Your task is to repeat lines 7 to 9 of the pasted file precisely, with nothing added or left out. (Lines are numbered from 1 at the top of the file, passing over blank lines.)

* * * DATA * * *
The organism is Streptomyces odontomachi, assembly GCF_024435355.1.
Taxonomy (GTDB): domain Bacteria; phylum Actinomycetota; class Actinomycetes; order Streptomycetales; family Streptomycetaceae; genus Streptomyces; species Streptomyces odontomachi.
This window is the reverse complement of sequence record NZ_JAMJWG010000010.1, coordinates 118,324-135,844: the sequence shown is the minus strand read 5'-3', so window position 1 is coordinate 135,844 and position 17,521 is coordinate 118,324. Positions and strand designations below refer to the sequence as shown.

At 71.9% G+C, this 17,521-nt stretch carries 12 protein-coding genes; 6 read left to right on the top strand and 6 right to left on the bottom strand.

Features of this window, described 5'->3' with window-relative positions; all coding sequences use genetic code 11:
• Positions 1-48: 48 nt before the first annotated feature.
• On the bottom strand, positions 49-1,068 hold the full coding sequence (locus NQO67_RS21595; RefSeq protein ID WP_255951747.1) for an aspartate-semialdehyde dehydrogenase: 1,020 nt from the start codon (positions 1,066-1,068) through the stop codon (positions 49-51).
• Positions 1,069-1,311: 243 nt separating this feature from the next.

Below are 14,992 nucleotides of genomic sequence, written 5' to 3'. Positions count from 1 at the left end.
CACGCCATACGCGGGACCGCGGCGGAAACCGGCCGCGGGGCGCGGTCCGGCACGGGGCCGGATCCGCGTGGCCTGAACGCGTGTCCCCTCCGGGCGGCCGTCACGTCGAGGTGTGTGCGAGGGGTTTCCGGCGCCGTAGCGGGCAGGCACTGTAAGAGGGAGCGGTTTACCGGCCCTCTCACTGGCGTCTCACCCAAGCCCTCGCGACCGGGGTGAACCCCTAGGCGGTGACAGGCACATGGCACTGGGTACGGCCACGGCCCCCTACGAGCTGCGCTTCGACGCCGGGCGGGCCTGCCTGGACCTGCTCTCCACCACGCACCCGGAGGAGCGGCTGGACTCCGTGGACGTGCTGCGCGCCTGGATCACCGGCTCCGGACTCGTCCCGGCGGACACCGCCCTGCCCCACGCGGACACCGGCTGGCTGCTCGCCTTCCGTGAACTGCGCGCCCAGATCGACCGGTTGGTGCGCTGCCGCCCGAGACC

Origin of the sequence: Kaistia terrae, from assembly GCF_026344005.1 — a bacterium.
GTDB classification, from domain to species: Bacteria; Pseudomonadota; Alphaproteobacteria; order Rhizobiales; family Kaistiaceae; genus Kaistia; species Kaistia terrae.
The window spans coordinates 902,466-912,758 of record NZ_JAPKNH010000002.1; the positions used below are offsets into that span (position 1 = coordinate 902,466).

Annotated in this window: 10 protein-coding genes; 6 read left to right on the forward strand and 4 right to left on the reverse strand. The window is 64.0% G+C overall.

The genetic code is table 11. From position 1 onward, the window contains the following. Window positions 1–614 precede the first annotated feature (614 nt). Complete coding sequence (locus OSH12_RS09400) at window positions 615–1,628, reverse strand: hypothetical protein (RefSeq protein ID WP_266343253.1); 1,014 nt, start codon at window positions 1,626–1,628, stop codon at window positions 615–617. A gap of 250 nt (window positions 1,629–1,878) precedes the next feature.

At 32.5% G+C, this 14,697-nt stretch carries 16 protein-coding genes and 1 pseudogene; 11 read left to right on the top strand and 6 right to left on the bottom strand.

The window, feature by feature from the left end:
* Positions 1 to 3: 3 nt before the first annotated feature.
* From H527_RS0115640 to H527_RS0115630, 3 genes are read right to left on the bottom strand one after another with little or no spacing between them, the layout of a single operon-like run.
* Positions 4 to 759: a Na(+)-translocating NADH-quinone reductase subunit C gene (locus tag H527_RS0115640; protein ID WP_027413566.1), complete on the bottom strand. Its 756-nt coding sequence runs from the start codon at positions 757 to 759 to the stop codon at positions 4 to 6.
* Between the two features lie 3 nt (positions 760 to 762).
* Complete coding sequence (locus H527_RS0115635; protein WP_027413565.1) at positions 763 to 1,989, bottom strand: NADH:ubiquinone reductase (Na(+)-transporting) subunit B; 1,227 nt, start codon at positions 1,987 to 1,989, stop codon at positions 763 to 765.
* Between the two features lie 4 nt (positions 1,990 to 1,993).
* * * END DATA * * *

• On the bottom strand, positions 49-1,068 hold the full coding sequence (locus NQO67_RS21595; RefSeq protein ID WP_255951747.1) for an aspartate-semialdehyde dehydrogenase: 1,020 nt from the start codon (positions 1,066-1,068) through the stop codon (positions 49-51).
• Positions 1,069-1,311: 243 nt separating this feature from the next.

Below are 14,992 nucleotides of genomic sequence, written 5' to 3'. Positions count from 1 at the left end.